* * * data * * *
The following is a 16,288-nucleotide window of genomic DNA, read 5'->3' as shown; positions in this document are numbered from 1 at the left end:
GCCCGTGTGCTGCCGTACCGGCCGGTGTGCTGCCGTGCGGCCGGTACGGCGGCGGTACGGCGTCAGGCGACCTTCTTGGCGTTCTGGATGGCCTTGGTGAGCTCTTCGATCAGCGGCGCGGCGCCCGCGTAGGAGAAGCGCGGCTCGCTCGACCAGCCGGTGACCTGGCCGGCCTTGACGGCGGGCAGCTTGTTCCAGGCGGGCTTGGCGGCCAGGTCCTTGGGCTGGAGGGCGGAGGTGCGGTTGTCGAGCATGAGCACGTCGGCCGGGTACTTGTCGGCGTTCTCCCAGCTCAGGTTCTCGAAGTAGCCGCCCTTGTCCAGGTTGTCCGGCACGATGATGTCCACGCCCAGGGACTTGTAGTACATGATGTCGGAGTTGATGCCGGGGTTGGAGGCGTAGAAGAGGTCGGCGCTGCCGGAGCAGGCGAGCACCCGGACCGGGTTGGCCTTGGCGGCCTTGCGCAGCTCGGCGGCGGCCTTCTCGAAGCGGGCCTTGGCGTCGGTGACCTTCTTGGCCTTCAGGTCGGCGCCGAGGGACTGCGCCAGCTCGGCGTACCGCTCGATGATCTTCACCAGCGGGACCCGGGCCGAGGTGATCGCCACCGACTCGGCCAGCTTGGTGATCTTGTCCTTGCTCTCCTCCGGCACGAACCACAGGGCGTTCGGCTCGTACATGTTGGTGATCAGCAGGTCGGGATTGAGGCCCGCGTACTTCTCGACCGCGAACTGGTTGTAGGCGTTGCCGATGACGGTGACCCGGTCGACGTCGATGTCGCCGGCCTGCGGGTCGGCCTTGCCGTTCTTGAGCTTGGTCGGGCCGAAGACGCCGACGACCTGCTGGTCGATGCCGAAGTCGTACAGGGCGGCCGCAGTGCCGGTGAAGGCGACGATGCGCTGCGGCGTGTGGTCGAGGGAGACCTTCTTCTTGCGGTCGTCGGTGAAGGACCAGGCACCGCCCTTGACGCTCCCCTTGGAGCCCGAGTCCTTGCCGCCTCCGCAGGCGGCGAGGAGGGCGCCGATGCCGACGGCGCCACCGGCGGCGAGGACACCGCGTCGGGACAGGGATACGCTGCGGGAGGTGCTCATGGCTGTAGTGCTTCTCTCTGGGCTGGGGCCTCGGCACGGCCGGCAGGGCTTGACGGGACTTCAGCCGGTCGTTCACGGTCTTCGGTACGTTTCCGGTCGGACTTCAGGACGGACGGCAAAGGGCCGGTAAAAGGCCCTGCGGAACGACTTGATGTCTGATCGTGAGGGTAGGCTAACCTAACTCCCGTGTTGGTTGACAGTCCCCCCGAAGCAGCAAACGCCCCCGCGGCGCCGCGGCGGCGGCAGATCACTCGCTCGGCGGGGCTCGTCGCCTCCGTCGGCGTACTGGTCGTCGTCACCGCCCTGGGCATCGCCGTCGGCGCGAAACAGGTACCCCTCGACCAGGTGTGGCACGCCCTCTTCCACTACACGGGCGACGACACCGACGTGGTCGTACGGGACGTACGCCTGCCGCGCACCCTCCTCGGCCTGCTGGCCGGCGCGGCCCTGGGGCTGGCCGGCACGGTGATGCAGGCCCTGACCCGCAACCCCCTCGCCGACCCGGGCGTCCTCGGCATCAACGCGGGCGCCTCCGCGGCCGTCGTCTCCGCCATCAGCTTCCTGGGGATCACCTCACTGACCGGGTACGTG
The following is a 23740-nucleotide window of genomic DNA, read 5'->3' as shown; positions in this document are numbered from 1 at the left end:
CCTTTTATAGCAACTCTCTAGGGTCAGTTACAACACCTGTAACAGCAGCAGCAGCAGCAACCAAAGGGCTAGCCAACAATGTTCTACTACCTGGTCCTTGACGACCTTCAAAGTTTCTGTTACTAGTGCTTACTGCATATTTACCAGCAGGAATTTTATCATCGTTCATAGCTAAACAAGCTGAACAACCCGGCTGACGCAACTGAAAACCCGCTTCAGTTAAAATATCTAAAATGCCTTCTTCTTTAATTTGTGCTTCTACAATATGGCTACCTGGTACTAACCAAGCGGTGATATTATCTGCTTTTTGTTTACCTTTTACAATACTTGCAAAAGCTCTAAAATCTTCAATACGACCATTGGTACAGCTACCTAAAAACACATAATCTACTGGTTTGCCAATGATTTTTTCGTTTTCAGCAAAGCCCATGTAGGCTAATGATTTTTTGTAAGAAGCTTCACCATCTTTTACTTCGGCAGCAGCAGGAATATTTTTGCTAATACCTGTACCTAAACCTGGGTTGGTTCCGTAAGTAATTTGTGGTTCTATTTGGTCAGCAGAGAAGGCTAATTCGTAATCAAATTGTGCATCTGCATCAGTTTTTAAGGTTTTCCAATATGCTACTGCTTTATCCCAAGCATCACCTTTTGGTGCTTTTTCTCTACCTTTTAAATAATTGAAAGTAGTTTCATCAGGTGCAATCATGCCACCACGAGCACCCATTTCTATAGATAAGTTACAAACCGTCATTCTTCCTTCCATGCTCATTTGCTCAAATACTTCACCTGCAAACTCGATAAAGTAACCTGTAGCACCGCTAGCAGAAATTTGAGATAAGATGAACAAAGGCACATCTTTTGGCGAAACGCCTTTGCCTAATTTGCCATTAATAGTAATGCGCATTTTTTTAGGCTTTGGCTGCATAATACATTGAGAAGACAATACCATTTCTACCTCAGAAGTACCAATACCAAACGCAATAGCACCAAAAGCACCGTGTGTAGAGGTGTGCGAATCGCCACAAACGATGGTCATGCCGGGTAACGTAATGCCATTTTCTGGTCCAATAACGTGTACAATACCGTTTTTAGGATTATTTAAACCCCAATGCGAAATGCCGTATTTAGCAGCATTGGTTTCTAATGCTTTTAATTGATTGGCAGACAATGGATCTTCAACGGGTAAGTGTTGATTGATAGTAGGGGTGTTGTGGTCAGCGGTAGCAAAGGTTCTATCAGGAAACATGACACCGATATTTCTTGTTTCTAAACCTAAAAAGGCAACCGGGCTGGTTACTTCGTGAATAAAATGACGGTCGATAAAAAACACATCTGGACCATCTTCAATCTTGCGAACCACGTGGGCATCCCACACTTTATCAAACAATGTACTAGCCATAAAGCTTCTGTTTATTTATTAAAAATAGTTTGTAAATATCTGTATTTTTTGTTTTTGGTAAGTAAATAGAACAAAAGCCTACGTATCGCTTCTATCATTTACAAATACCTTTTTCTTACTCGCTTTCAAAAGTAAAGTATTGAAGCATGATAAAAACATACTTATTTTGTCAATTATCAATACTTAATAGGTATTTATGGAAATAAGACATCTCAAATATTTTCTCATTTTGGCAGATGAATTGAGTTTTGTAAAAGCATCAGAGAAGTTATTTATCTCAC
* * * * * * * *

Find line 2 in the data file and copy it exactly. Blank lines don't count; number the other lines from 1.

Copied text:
GCCCGTGTGCTGCCGTACCGGCCGGTGTGCTGCCGTGCGGCCGGTACGGCGGCGGTACGGCGTCAGGCGACCTTCTTGGCGTTCTGGATGGCCTTGGTGAGCTCTTCGATCAGCGGCGCGGCGCCCGCGTAGGAGAAGCGCGGCTCGCTCGACCAGCCGGTGACCTGGCCGGCCTTGACGGCGGGCAGCTTGTTCCAGGCGGGCTTGGCGGCCAGGTCCTTGGGCTGGAGGGCGGAGGTGCGGTTGTCGAGCATGAGCACGTCGGCCGGGTACTTGTCGGCGTTCTCCCAGCTCAGGTTCTCGAAGTAGCCGCCCTTGTCCAGGTTGTCCGGCACGATGATGTCCACGCCCAGGGACTTGTAGTACATGATGTCGGAGTTGATGCCGGGGTTGGAGGCGTAGAAGAGGTCGGCGCTGCCGGAGCAGGCGAGCACCCGGACCGGGTTGGCCTTGGCGGCCTTGCGCAGCTCGGCGGCGGCCTTCTCGAAGCGGGCCTTGGCGTCGGTGACCTTCTTGGCCTTCAGGTCGGCGCCGAGGGACTGCGCCAGCTCGGCGTACCGCTCGATGATCTTCACCAGCGGGACCCGGGCCGAGGTGATCGCCACCGACTCGGCCAGCTTGGTGATCTTGTCCTTGCTCTCCTCCGGCACGAACCACAGGGCGTTCGGCTCGTACATGTTGGTGATCAGCAGGTCGGGATTGAGGCCCGCGTACTTCTCGACCGCGAACTGGTTGTAGGCGTTGCCGATGACGGTGACCCGGTCGACGTCGATGTCGCCGGCCTGCGGGTCGGCCTTGCCGTTCTTGAGCTTGGTCGGGCCGAAGACGCCGACGACCTGCTGGTCGATGCCGAAGTCGTACAGGGCGGCCGCAGTGCCGGTGAAGGCGACGATGCGCTGCGGCGTGTGGTCGAGGGAGACCTTCTTCTTGCGGTCGTCGGTGAAGGACCAGGCACCGCCCTTGACGCTCCCCTTGGAGCCCGAGTCCTTGCCGCCTCCGCAGGCGGCGAGGAGGGCGCCGATGCCGACGGCGCCACCGGCGGCGAGGACACCGCGTCGGGACAGGGATACGCTGCGGGAGGTGCTCATGGCTGTAGTGCTTCTCTCTGGGCTGGGGCCTCGGCACGGCCGGCAGGGCTTGACGGGACTTCAGCCGGTCGTTCACGGTCTTCGGTACGTTTCCGGTCGGACTTCAGGACGGACGGCAAAGGGCCGGTAAAAGGCCCTGCGGAACGACTTGATGTCTGATCGTGAGGGTAGGCTAACCTAACTCCCGTGTTGGTTGACAGTCCCCCCGAAGCAGCAAACGCCCCCGCGGCGCCGCGGCGGCGGCAGATCACTCGCTCGGCGGGGCTCGTCGCCTCCGTCGGCGTACTGGTCGTCGTCACCGCCCTGGGCATCGCCGTCGGCGCGAAACAGGTACCCCTCGACCAGGTGTGGCACGCCCTCTTCCACTACACGGGCGACGACACCGACGTGGTCGTACGGGACGTACGCCTGCCGCGCACCCTCCTCGGCCTGCTGGCCGGCGCGGCCCTGGGGCTGGCCGGCACGGTGATGCAGGCCCTGACCCGCAACCCCCTCGCCGACCCGGGCGTCCTCGGCATCAACGCGGGCGCCTCCGCGGCCGTCGTCTCCGCCATCAGCTTCCTGGGGATCACCTCACTGACCGGGTACGTG